What the government wants more control over now is overtime, bonuses, and staff deployment in financially-troubled public sector enterprises, namely: Olympic airways, the post office, and the buses and trains.

    The prime minister said Monday that it's time to take a close look to see if any money can be saved, and how.

    Reiterating the government's determination to push ahead with its plans over union objections, the development minister said Tuesady that public sector companies need to be turned around. "Society spends hundreds of millions to keep them afloat", explained Vaso Papandreou, "it's vital that they be rationalised".

    Appearing to distance herself slightly from the prime minister and Papantoniou, Papandreou added that there may be diferent ways of going about the task. What's important is that the task is carried out.

    Papantoniou altered his bill to state explicitly that the new measure will apply only to troubled industries, and is a one-off deal.

    The government is offering the unions six months of dialogue to try to work out a new way of doing things in indebted industries that both sides can live with.

    Unappeased, transport workers say there will be more hardship for commuters if the government doesn't back off.

    [04] Danielle Mitterrand

    Danielle Mitterrand, widow of late French president Francois Mitterrand, says Turkey's treatment of its Kurdish population amounts to genocide.

    Mitterrand is in Athens for an address at the Andreas Papandreou Strategic and Developmental Studies Institute in Athens.

    At a press conference Tuesday, she lashed out at Turkey for its killing of the Kurds.

    "I know many Kurds in France who were able to escape the slaughters carried out in their villages", she said. "But there are others who stayed behind, and are suffering under dictatorship".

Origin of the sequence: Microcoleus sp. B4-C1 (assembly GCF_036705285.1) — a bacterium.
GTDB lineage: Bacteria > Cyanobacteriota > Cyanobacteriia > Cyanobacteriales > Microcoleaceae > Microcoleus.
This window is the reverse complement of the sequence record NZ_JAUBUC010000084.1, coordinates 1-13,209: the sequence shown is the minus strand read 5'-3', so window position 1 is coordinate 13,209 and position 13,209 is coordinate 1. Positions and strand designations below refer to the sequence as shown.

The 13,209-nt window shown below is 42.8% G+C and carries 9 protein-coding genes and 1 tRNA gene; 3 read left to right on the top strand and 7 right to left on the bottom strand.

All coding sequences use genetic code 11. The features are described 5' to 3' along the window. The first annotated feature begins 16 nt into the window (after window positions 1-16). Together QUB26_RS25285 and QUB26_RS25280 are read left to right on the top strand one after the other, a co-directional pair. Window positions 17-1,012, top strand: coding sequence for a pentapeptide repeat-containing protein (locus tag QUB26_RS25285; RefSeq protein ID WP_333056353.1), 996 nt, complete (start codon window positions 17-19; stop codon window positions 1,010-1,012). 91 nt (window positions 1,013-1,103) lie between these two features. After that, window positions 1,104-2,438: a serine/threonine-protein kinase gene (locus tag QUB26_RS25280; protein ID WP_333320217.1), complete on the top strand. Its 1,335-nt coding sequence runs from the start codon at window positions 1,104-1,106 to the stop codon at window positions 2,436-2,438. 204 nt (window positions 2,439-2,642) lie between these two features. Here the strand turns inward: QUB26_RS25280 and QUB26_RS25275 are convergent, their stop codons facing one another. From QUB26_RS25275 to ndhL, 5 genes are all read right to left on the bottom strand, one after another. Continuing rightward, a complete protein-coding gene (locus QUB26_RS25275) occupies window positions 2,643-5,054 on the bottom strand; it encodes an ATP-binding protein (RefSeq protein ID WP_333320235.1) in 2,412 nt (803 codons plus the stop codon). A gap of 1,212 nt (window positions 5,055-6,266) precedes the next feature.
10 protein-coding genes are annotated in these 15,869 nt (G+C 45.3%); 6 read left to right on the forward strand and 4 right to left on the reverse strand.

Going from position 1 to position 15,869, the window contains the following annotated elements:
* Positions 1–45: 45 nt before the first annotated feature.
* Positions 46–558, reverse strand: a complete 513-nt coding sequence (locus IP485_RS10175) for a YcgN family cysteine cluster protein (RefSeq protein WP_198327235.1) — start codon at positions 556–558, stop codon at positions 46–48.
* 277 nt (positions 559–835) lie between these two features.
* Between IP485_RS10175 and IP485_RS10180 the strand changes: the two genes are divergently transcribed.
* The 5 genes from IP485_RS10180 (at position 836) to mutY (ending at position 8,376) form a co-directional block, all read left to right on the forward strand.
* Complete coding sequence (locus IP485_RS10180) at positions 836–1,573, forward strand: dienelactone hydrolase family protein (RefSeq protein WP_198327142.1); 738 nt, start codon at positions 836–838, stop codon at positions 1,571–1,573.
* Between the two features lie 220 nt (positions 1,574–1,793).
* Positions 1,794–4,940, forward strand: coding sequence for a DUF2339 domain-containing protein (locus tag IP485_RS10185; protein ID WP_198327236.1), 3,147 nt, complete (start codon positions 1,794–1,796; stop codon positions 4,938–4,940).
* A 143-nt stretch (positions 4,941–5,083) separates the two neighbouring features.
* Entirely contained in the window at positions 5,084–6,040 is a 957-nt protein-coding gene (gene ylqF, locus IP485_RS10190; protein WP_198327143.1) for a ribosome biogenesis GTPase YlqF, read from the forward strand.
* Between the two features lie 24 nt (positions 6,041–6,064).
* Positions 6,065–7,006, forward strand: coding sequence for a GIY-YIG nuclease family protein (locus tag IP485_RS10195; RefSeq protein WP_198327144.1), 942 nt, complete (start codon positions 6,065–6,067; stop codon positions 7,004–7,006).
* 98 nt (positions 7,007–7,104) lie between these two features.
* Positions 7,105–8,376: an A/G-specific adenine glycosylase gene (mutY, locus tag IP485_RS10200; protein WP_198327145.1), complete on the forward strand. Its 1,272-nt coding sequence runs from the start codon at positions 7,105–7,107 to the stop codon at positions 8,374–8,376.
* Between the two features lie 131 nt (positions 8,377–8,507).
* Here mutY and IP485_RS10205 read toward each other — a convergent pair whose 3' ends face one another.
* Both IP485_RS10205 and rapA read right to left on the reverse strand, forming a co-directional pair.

Greek president Kostis Stephanopoulos told Mitterrand the Greek people admire her not only because of her connection to her late husband, but mainly because of her personal struggle in the cause of human rights.

    Danielle Mitterrand also met with prime minister Kostas Simitis.

    [05] Weather

    Winter white is nipping at the skirts of Athens. The outskirts that is. There was snow on Mount Parnitha, which runs along the northwestern rim of the capital.

    Snow anywhere near Athens is always a big story. Not so in other parts of Greece, where snowfall is normal in winter.

    Many parts of northern Greece got more of the white stuff than some people would care to walk or drive through. Others didn't mind at all, welcoming the winter white.

    [06] Basketball

    In pro basketball, Panionios played host to league leader Olymipakos Tuesday evening. And surprised the defending European champs, 81-71

    It's neck and neck in the first half, as Franki King leads Panionios and Milan Tomich does the good work for the visitors.

    The half ends with Panionios up by a point, and the battle continues after the break. Giorgos Kargoutis makes the difference for the home team, which hands Olympiakos its third loss of the season.

    And with that loss, Olympiakos drops into a first- place tie in the standings with its perennial rival Panathinaikos.

    Off the court, a Turkish team has been penalised because of the way its fans treated visiting Olympiakos last week.

    Fans in Ankara threw rocks, bricks - even pieces of metal at the Greek players before, during, and after a European championship league game between the defending European champs and the home team, PTT.

    Three Olympiakos players were slightly injured in the episodes, which conitnued even in the locker room after the contest was over.

    The International Basketball Federation FIBA has slapped a 60 thousand dollar fine on PTT, and the team will also have to play its next two European championship games before an empty house.

    If events like those last week recur, FIBA may bar the team from European competitions permanently.

    (c) ANT1 Radio 1998